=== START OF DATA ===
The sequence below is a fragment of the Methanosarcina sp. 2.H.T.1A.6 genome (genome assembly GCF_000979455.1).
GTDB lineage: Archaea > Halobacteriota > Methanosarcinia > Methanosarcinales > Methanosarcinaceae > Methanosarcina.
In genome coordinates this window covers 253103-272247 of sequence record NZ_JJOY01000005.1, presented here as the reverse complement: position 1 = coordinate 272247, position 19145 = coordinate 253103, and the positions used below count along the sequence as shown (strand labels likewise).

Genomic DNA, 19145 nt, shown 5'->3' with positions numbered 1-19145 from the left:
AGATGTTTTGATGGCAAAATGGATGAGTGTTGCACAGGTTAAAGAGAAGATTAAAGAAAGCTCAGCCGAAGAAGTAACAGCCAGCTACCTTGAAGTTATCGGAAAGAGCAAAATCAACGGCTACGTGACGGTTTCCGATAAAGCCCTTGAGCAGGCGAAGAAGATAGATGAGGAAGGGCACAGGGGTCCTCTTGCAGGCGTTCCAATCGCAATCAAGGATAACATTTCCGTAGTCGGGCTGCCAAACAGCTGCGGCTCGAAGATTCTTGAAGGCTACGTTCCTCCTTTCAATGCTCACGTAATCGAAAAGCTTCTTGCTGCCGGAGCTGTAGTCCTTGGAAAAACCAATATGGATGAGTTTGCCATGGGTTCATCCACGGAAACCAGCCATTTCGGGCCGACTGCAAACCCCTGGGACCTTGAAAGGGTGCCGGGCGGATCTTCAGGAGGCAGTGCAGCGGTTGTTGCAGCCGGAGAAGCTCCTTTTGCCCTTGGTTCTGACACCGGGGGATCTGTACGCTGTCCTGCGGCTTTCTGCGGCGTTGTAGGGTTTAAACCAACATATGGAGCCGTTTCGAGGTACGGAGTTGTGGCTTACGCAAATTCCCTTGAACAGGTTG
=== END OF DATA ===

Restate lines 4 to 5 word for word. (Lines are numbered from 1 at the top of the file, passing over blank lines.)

Genomic DNA, 19145 nt, shown 5'->3' with positions numbered 1-19145 from the left:
AGATGTTTTGATGGCAAAATGGATGAGTGTTGCACAGGTTAAAGAGAAGATTAAAGAAAGCTCAGCCGAAGAAGTAACAGCCAGCTACCTTGAAGTTATCGGAAAGAGCAAAATCAACGGCTACGTGACGGTTTCCGATAAAGCCCTTGAGCAGGCGAAGAAGATAGATGAGGAAGGGCACAGGGGTCCTCTTGCAGGCGTTCCAATCGCAATCAAGGATAACATTTCCGTAGTCGGGCTGCCAAACAGCTGCGGCTCGAAGATTCTTGAAGGCTACGTTCCTCCTTTCAATGCTCACGTAATCGAAAAGCTTCTTGCTGCCGGAGCTGTAGTCCTTGGAAAAACCAATATGGATGAGTTTGCCATGGGTTCATCCACGGAAACCAGCCATTTCGGGCCGACTGCAAACCCCTGGGACCTTGAAAGGGTGCCGGGCGGATCTTCAGGAGGCAGTGCAGCGGTTGTTGCAGCCGGAGAAGCTCCTTTTGCCCTTGGTTCTGACACCGGGGGATCTGTACGCTGTCCTGCGGCTTTCTGCGGCGTTGTAGGGTTTAAACCAACATATGGAGCCGTTTCGAGGTACGGAGTTGTGGCTTACGCAAATTCCCTTGAACAGGTTG